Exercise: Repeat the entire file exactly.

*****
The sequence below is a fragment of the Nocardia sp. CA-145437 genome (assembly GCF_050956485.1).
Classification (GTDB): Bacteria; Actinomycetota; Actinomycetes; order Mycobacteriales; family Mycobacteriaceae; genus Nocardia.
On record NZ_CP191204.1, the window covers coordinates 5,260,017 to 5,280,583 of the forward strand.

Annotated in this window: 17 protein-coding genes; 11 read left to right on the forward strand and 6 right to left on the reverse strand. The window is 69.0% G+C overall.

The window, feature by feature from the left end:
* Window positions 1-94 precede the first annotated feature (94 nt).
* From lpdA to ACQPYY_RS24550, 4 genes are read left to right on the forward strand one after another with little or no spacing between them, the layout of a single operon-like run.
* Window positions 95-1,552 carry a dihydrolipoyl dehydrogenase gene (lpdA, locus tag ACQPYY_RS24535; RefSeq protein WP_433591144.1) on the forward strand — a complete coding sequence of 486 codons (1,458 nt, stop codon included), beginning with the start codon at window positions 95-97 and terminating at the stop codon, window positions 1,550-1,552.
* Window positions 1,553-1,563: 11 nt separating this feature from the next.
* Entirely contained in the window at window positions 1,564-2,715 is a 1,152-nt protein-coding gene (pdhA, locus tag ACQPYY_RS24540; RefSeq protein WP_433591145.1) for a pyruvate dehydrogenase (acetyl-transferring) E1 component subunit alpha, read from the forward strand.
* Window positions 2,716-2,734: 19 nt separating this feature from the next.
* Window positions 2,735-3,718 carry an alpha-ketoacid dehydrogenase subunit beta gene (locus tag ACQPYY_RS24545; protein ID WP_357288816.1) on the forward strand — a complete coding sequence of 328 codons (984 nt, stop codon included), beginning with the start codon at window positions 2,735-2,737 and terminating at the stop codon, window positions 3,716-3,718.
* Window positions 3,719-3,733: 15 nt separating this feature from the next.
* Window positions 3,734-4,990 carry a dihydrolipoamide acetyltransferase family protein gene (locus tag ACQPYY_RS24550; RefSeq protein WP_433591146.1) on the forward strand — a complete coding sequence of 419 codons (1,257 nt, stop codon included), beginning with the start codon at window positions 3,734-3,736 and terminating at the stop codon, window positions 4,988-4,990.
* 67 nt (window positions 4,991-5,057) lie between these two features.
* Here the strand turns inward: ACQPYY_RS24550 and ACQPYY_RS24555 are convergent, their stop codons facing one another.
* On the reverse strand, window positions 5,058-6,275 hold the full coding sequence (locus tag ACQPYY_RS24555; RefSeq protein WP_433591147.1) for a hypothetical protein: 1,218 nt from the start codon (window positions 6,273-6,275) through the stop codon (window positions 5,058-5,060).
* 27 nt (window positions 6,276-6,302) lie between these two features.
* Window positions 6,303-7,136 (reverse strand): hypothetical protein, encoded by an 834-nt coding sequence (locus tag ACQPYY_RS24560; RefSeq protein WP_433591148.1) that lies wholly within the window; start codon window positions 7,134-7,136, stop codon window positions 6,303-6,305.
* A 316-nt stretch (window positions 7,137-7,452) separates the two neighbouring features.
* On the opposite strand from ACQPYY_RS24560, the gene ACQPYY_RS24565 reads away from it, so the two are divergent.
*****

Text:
The sequence below is a fragment of the Nocardia sp. CA-145437 genome (assembly GCF_050956485.1).
Classification (GTDB): Bacteria; Actinomycetota; Actinomycetes; order Mycobacteriales; family Mycobacteriaceae; genus Nocardia.
On record NZ_CP191204.1, the window covers coordinates 5,260,017 to 5,280,583 of the forward strand.

Annotated in this window: 17 protein-coding genes; 11 read left to right on the forward strand and 6 right to left on the reverse strand. The window is 69.0% G+C overall.

The window, feature by feature from the left end:
* Window positions 1-94 precede the first annotated feature (94 nt).
* From lpdA to ACQPYY_RS24550, 4 genes are read left to right on the forward strand one after another with little or no spacing between them, the layout of a single operon-like run.
* Window positions 95-1,552 carry a dihydrolipoyl dehydrogenase gene (lpdA, locus tag ACQPYY_RS24535; RefSeq protein WP_433591144.1) on the forward strand — a complete coding sequence of 486 codons (1,458 nt, stop codon included), beginning with the start codon at window positions 95-97 and terminating at the stop codon, window positions 1,550-1,552.
* Window positions 1,553-1,563: 11 nt separating this feature from the next.
* Entirely contained in the window at window positions 1,564-2,715 is a 1,152-nt protein-coding gene (pdhA, locus tag ACQPYY_RS24540; RefSeq protein WP_433591145.1) for a pyruvate dehydrogenase (acetyl-transferring) E1 component subunit alpha, read from the forward strand.
* Window positions 2,716-2,734: 19 nt separating this feature from the next.
* Window positions 2,735-3,718 carry an alpha-ketoacid dehydrogenase subunit beta gene (locus tag ACQPYY_RS24545; protein ID WP_357288816.1) on the forward strand — a complete coding sequence of 328 codons (984 nt, stop codon included), beginning with the start codon at window positions 2,735-2,737 and terminating at the stop codon, window positions 3,716-3,718.
* Window positions 3,719-3,733: 15 nt separating this feature from the next.
* Window positions 3,734-4,990 carry a dihydrolipoamide acetyltransferase family protein gene (locus tag ACQPYY_RS24550; RefSeq protein WP_433591146.1) on the forward strand — a complete coding sequence of 419 codons (1,257 nt, stop codon included), beginning with the start codon at window positions 3,734-3,736 and terminating at the stop codon, window positions 4,988-4,990.
* 67 nt (window positions 4,991-5,057) lie between these two features.
* Here the strand turns inward: ACQPYY_RS24550 and ACQPYY_RS24555 are convergent, their stop codons facing one another.
* On the reverse strand, window positions 5,058-6,275 hold the full coding sequence (locus tag ACQPYY_RS24555; RefSeq protein WP_433591147.1) for a hypothetical protein: 1,218 nt from the start codon (window positions 6,273-6,275) through the stop codon (window positions 5,058-5,060).
* 27 nt (window positions 6,276-6,302) lie between these two features.
* Window positions 6,303-7,136 (reverse strand): hypothetical protein, encoded by an 834-nt coding sequence (locus tag ACQPYY_RS24560; RefSeq protein WP_433591148.1) that lies wholly within the window; start codon window positions 7,134-7,136, stop codon window positions 6,303-6,305.
* A 316-nt stretch (window positions 7,137-7,452) separates the two neighbouring features.
* On the opposite strand from ACQPYY_RS24560, the gene ACQPYY_RS24565 reads away from it, so the two are divergent.